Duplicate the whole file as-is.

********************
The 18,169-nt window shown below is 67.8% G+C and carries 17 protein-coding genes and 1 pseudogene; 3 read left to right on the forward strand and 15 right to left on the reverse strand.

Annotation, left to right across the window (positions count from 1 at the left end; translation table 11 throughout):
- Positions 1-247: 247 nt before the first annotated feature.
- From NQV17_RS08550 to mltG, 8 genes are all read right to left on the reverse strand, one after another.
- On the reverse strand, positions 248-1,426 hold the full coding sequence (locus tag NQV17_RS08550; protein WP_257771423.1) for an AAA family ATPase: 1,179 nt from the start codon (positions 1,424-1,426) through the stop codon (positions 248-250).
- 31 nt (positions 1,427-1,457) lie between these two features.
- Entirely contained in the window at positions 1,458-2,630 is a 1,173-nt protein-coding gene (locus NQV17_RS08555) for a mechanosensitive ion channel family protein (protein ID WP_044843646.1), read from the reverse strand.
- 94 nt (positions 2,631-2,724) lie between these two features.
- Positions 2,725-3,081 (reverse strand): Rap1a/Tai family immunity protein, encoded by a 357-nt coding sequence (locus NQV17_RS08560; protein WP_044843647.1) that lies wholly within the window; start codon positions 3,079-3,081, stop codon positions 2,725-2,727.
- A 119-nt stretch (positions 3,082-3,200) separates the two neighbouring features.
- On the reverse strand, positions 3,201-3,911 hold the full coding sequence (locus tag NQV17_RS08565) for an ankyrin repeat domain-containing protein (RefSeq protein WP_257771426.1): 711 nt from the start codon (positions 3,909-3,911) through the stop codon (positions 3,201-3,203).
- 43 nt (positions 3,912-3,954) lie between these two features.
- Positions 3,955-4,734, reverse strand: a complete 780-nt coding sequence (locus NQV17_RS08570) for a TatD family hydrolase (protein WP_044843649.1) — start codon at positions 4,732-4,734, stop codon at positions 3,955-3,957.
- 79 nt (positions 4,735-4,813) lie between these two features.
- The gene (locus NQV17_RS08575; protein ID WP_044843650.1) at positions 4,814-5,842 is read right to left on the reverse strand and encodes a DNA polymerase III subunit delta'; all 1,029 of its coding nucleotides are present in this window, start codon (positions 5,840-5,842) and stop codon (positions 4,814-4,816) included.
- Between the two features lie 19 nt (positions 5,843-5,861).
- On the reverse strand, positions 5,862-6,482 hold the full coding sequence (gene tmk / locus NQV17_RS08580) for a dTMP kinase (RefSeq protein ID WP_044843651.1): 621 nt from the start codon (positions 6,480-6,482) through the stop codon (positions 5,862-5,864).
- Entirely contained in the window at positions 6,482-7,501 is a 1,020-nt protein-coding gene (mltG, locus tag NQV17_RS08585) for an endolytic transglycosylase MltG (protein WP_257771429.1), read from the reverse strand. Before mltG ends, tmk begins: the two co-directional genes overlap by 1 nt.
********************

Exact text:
The 18,169-nt window shown below is 67.8% G+C and carries 17 protein-coding genes and 1 pseudogene; 3 read left to right on the forward strand and 15 right to left on the reverse strand.

Annotation, left to right across the window (positions count from 1 at the left end; translation table 11 throughout):
- Positions 1-247: 247 nt before the first annotated feature.
- From NQV17_RS08550 to mltG, 8 genes are all read right to left on the reverse strand, one after another.
- On the reverse strand, positions 248-1,426 hold the full coding sequence (locus tag NQV17_RS08550; protein WP_257771423.1) for an AAA family ATPase: 1,179 nt from the start codon (positions 1,424-1,426) through the stop codon (positions 248-250).
- 31 nt (positions 1,427-1,457) lie between these two features.
- Entirely contained in the window at positions 1,458-2,630 is a 1,173-nt protein-coding gene (locus NQV17_RS08555) for a mechanosensitive ion channel family protein (protein ID WP_044843646.1), read from the reverse strand.
- 94 nt (positions 2,631-2,724) lie between these two features.
- Positions 2,725-3,081 (reverse strand): Rap1a/Tai family immunity protein, encoded by a 357-nt coding sequence (locus NQV17_RS08560; protein WP_044843647.1) that lies wholly within the window; start codon positions 3,079-3,081, stop codon positions 2,725-2,727.
- A 119-nt stretch (positions 3,082-3,200) separates the two neighbouring features.
- On the reverse strand, positions 3,201-3,911 hold the full coding sequence (locus tag NQV17_RS08565) for an ankyrin repeat domain-containing protein (RefSeq protein WP_257771426.1): 711 nt from the start codon (positions 3,909-3,911) through the stop codon (positions 3,201-3,203).
- 43 nt (positions 3,912-3,954) lie between these two features.
- Positions 3,955-4,734, reverse strand: a complete 780-nt coding sequence (locus NQV17_RS08570) for a TatD family hydrolase (protein WP_044843649.1) — start codon at positions 4,732-4,734, stop codon at positions 3,955-3,957.
- 79 nt (positions 4,735-4,813) lie between these two features.
- The gene (locus NQV17_RS08575; protein ID WP_044843650.1) at positions 4,814-5,842 is read right to left on the reverse strand and encodes a DNA polymerase III subunit delta'; all 1,029 of its coding nucleotides are present in this window, start codon (positions 5,840-5,842) and stop codon (positions 4,814-4,816) included.
- Between the two features lie 19 nt (positions 5,843-5,861).
- On the reverse strand, positions 5,862-6,482 hold the full coding sequence (gene tmk / locus NQV17_RS08580) for a dTMP kinase (RefSeq protein ID WP_044843651.1): 621 nt from the start codon (positions 6,480-6,482) through the stop codon (positions 5,862-5,864).
- Entirely contained in the window at positions 6,482-7,501 is a 1,020-nt protein-coding gene (mltG, locus tag NQV17_RS08585) for an endolytic transglycosylase MltG (protein WP_257771429.1), read from the reverse strand. Before mltG ends, tmk begins: the two co-directional genes overlap by 1 nt.